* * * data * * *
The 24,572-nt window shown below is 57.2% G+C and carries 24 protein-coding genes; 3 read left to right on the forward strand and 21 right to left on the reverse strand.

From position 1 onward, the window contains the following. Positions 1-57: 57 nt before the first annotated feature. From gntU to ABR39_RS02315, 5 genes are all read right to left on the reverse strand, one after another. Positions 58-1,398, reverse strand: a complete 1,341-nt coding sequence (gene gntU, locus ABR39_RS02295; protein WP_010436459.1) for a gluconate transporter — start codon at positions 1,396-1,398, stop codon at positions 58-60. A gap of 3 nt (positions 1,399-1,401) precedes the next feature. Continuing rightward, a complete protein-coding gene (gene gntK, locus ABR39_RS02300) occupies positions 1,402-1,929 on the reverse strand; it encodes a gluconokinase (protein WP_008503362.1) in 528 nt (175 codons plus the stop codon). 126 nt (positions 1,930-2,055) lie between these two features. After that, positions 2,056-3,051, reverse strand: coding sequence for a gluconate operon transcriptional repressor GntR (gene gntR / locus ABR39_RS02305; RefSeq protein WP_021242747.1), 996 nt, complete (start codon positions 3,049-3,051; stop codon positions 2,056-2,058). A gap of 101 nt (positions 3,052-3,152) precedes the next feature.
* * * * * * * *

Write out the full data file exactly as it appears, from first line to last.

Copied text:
The 24,572-nt window shown below is 57.2% G+C and carries 24 protein-coding genes; 3 read left to right on the forward strand and 21 right to left on the reverse strand.

From position 1 onward, the window contains the following. Positions 1-57: 57 nt before the first annotated feature. From gntU to ABR39_RS02315, 5 genes are all read right to left on the reverse strand, one after another. Positions 58-1,398, reverse strand: a complete 1,341-nt coding sequence (gene gntU, locus ABR39_RS02295; protein WP_010436459.1) for a gluconate transporter — start codon at positions 1,396-1,398, stop codon at positions 58-60. A gap of 3 nt (positions 1,399-1,401) precedes the next feature. Continuing rightward, a complete protein-coding gene (gene gntK, locus ABR39_RS02300) occupies positions 1,402-1,929 on the reverse strand; it encodes a gluconokinase (protein WP_008503362.1) in 528 nt (175 codons plus the stop codon). 126 nt (positions 1,930-2,055) lie between these two features. After that, positions 2,056-3,051, reverse strand: coding sequence for a gluconate operon transcriptional repressor GntR (gene gntR / locus ABR39_RS02305; RefSeq protein WP_021242747.1), 996 nt, complete (start codon positions 3,049-3,051; stop codon positions 2,056-2,058). A gap of 101 nt (positions 3,052-3,152) precedes the next feature.